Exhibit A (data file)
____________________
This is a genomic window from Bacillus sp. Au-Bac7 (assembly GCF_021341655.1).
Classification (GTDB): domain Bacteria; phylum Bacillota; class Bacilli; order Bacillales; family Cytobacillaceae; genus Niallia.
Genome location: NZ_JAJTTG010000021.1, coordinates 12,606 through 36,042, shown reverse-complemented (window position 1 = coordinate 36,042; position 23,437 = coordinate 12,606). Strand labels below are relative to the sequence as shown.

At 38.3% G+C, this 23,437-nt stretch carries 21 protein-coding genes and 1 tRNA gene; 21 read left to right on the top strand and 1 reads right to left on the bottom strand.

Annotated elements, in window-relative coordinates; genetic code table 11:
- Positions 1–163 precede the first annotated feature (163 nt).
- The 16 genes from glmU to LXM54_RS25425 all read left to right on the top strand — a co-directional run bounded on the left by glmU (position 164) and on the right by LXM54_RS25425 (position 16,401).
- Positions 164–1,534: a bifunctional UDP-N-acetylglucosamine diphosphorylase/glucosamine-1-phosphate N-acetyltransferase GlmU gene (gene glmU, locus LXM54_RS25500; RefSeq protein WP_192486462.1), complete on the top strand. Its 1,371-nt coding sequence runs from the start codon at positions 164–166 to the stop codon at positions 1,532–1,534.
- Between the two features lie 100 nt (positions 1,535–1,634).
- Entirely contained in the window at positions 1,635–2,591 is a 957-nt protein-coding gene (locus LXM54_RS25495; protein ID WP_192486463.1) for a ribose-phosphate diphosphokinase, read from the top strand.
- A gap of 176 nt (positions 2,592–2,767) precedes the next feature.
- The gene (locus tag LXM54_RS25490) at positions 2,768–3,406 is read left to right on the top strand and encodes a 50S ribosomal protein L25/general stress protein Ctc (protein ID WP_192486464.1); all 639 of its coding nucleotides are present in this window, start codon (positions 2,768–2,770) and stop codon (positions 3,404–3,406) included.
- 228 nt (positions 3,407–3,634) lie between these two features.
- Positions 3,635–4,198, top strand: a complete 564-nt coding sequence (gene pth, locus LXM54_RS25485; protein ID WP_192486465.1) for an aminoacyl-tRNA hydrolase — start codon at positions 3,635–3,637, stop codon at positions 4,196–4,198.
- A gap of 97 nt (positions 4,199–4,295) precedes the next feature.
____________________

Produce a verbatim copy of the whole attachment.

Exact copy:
This is a genomic window from Bacillus sp. Au-Bac7 (assembly GCF_021341655.1).
Classification (GTDB): domain Bacteria; phylum Bacillota; class Bacilli; order Bacillales; family Cytobacillaceae; genus Niallia.
Genome location: NZ_JAJTTG010000021.1, coordinates 12,606 through 36,042, shown reverse-complemented (window position 1 = coordinate 36,042; position 23,437 = coordinate 12,606). Strand labels below are relative to the sequence as shown.

At 38.3% G+C, this 23,437-nt stretch carries 21 protein-coding genes and 1 tRNA gene; 21 read left to right on the top strand and 1 reads right to left on the bottom strand.

Annotated elements, in window-relative coordinates; genetic code table 11:
- Positions 1–163 precede the first annotated feature (163 nt).
- The 16 genes from glmU to LXM54_RS25425 all read left to right on the top strand — a co-directional run bounded on the left by glmU (position 164) and on the right by LXM54_RS25425 (position 16,401).
- Positions 164–1,534: a bifunctional UDP-N-acetylglucosamine diphosphorylase/glucosamine-1-phosphate N-acetyltransferase GlmU gene (gene glmU, locus LXM54_RS25500; RefSeq protein WP_192486462.1), complete on the top strand. Its 1,371-nt coding sequence runs from the start codon at positions 164–166 to the stop codon at positions 1,532–1,534.
- Between the two features lie 100 nt (positions 1,535–1,634).
- Entirely contained in the window at positions 1,635–2,591 is a 957-nt protein-coding gene (locus LXM54_RS25495; protein ID WP_192486463.1) for a ribose-phosphate diphosphokinase, read from the top strand.
- A gap of 176 nt (positions 2,592–2,767) precedes the next feature.
- The gene (locus tag LXM54_RS25490) at positions 2,768–3,406 is read left to right on the top strand and encodes a 50S ribosomal protein L25/general stress protein Ctc (protein ID WP_192486464.1); all 639 of its coding nucleotides are present in this window, start codon (positions 2,768–2,770) and stop codon (positions 3,404–3,406) included.
- 228 nt (positions 3,407–3,634) lie between these two features.
- Positions 3,635–4,198, top strand: a complete 564-nt coding sequence (gene pth, locus LXM54_RS25485; protein ID WP_192486465.1) for an aminoacyl-tRNA hydrolase — start codon at positions 3,635–3,637, stop codon at positions 4,196–4,198.
- A gap of 97 nt (positions 4,199–4,295) precedes the next feature.